China’s Xi, not premier, delivers National Day speech in break with convention

BEIJING (Reuters) – At a dinner reception before the 74th anniversary of the founding of modern China on Thursday, Chinese President Xi Jinping urged the nation to “work together in unity” in a speech more usually delivered by the premier.

Since assuming the office of president in March 2013, Xi has previously delivered a speech twice at the annual reception, usually held on the eve of National Day on Oct. 1. In other years, the speech was given by his premier.

The first time Xi delivered it was in 2014 during a reception with over 3,000 guests, far more than the 1,200 normal at that time. In 2019, Xi again delivered a speech at the reception, which that year marked the 70th anniversary of the founding of the People’s Republic of China.

The third time was on Thursday, three days before the 74th anniversary.

“Our future is bright, but the road ahead will not be smooth,” Xi told his roughly 800 guests, some of whom were foreign diplomats, at the Great Hall of the People in the heart of Beijing.

At the start of Xi’s precedent-breaking third term as president in 2023, China’s domestic political landscape has shifted, such as with the unexplained disappearances of two cabinet ministers and top military commanders.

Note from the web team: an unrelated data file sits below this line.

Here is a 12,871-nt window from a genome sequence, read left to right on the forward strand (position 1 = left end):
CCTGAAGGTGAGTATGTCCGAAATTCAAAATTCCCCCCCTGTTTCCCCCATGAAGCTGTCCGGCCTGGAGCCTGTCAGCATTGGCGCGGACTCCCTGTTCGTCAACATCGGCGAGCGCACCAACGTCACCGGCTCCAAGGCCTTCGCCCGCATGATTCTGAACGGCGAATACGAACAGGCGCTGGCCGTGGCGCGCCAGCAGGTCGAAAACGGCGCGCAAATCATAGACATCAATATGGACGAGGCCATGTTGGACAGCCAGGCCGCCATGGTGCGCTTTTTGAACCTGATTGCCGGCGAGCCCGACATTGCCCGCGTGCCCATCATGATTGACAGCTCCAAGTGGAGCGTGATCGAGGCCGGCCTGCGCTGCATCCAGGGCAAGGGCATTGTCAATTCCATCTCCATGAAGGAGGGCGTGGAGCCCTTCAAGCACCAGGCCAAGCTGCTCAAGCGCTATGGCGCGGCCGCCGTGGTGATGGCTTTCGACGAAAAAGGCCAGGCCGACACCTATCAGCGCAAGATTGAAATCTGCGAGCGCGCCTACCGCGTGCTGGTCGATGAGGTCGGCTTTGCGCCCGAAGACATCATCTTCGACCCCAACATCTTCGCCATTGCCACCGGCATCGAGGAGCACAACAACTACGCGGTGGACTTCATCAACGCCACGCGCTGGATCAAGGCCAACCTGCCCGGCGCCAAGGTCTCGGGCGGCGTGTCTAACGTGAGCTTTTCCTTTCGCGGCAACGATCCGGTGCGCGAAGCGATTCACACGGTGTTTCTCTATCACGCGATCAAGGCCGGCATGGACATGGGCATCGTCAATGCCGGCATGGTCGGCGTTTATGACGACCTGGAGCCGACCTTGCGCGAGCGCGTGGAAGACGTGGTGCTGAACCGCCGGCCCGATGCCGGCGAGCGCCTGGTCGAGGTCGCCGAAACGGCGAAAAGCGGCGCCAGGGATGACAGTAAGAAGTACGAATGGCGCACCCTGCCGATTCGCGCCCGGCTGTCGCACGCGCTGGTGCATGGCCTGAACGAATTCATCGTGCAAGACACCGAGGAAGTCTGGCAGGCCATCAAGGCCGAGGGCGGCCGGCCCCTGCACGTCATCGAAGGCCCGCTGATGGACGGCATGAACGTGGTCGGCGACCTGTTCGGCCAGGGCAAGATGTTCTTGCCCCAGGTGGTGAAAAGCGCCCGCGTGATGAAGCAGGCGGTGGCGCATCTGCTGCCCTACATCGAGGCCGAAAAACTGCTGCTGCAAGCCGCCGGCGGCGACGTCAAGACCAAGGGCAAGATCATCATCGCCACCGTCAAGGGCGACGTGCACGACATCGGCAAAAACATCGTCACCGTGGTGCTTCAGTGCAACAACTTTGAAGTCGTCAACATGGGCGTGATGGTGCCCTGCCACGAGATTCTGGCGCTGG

Such change in the highest tiers of China’s government has stirred talk among diplomats and scholars about political purges, with the growing unpredictability potentially clouding expectations for policymaking and hampering engagement with foreign governments.

The latest official to have vanished inexplicably from the public eye was Defence Minister Li Shangfu. He was last seen in Beijing on Aug. 29 giving a key-note speech at a security forum with African nations.

It is unclear who China’s face of the military will be when Beijing holds its largest defence diplomacy outreach event, the Xiangshan Forum, on Oct. 29-31.

At Thursday’s reception, Xi told his guests that China must continue to climb over “obstacles” as his current premier, Li Qiang, listened intently at his banquet table, according to footage aired by China’s national broadcaster.

“Our strength comes from unity and confidence is more valuable than gold,” Xi said.

(Reporting by Ryan Woo; Editing by Hugh Lawson)